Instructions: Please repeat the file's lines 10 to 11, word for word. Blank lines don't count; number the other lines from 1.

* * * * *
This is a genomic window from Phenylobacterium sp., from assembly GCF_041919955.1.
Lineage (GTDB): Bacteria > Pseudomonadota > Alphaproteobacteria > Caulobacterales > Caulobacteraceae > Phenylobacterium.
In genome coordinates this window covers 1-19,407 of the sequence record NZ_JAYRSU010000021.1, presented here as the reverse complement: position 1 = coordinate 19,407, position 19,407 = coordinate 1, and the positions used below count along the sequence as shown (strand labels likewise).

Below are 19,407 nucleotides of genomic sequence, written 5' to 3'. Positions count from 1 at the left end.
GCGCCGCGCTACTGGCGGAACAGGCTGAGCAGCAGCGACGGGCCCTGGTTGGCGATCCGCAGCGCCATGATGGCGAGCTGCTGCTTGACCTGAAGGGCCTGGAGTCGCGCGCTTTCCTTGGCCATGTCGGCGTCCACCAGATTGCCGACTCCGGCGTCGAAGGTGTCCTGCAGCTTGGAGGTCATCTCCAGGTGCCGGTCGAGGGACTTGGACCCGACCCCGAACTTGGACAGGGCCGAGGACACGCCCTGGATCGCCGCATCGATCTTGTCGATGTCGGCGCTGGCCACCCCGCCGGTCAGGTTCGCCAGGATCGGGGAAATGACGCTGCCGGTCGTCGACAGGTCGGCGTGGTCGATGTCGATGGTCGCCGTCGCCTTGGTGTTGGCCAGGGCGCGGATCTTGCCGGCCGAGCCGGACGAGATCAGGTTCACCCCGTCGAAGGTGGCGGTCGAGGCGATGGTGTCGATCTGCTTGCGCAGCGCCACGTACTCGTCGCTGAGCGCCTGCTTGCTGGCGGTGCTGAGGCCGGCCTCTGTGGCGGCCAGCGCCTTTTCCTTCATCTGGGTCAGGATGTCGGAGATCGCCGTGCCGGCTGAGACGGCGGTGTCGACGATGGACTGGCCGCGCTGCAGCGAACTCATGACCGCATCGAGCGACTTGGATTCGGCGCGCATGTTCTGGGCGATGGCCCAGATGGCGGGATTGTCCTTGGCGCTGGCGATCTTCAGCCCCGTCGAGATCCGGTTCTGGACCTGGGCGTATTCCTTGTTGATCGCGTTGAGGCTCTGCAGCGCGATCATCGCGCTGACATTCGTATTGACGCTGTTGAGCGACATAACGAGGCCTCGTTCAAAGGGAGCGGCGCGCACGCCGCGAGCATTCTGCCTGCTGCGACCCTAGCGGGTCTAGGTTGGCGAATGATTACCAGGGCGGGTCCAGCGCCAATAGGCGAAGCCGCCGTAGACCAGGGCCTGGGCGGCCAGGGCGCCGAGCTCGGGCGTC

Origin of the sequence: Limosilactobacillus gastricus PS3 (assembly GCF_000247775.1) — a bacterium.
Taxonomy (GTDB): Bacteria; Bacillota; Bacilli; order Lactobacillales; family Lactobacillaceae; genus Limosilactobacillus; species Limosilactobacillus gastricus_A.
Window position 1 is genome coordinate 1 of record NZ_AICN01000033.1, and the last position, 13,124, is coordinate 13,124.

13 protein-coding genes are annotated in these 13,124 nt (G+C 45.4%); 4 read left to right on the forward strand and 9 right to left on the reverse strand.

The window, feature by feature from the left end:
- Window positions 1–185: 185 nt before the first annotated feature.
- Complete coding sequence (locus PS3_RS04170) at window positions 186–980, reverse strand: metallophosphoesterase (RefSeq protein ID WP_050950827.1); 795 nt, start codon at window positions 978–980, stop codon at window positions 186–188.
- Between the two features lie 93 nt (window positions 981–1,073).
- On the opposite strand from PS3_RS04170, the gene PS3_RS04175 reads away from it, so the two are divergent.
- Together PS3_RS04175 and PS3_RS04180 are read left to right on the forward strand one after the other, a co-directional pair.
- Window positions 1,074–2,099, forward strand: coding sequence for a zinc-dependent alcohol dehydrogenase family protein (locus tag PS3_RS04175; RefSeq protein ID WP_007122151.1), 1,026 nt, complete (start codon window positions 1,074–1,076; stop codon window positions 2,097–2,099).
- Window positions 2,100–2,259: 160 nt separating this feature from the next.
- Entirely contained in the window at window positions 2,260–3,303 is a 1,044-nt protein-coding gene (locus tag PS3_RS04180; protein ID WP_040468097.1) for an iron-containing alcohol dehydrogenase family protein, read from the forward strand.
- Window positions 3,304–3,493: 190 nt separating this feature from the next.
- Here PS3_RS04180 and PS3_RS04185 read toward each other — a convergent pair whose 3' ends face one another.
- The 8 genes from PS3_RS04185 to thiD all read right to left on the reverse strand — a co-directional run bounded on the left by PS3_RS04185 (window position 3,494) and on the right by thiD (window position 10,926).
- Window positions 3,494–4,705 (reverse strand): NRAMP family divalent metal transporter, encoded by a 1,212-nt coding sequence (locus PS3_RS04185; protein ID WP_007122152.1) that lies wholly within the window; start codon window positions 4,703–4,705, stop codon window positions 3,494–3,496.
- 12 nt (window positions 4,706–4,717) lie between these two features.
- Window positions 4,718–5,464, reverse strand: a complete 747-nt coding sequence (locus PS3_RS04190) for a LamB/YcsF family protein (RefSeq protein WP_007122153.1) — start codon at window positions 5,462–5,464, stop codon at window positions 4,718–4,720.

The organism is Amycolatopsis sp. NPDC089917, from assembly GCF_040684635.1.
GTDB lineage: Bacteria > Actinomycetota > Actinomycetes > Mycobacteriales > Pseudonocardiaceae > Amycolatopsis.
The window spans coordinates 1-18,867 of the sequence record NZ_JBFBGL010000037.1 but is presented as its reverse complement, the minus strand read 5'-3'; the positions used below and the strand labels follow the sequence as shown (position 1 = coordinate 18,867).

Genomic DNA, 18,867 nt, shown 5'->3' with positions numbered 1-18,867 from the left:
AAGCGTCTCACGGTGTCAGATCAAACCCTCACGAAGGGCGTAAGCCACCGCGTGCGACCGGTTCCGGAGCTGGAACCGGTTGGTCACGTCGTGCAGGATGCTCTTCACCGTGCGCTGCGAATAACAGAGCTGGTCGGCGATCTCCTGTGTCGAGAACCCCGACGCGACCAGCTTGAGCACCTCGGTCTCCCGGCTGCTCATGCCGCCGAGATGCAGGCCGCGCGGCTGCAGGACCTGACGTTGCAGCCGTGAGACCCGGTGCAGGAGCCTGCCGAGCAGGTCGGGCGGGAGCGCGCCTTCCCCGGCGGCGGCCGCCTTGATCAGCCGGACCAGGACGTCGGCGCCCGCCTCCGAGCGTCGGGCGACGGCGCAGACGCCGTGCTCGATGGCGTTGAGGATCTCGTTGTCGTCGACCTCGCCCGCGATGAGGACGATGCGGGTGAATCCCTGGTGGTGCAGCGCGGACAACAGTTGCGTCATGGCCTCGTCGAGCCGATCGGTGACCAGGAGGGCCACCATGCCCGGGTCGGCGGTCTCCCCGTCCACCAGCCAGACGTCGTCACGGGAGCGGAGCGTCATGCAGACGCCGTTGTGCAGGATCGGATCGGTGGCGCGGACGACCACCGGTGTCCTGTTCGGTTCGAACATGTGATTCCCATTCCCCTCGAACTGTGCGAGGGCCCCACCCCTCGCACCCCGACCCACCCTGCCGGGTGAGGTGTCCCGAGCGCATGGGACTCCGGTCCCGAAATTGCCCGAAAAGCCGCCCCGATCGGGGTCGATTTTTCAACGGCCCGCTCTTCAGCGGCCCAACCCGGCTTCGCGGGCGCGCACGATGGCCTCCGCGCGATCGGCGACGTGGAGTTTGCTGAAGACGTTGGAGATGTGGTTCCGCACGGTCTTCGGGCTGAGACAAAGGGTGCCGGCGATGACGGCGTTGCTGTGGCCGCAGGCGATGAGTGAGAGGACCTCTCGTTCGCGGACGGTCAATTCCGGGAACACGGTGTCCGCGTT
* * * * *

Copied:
The window, feature by feature from the left end:
- Window positions 1–185: 185 nt before the first annotated feature.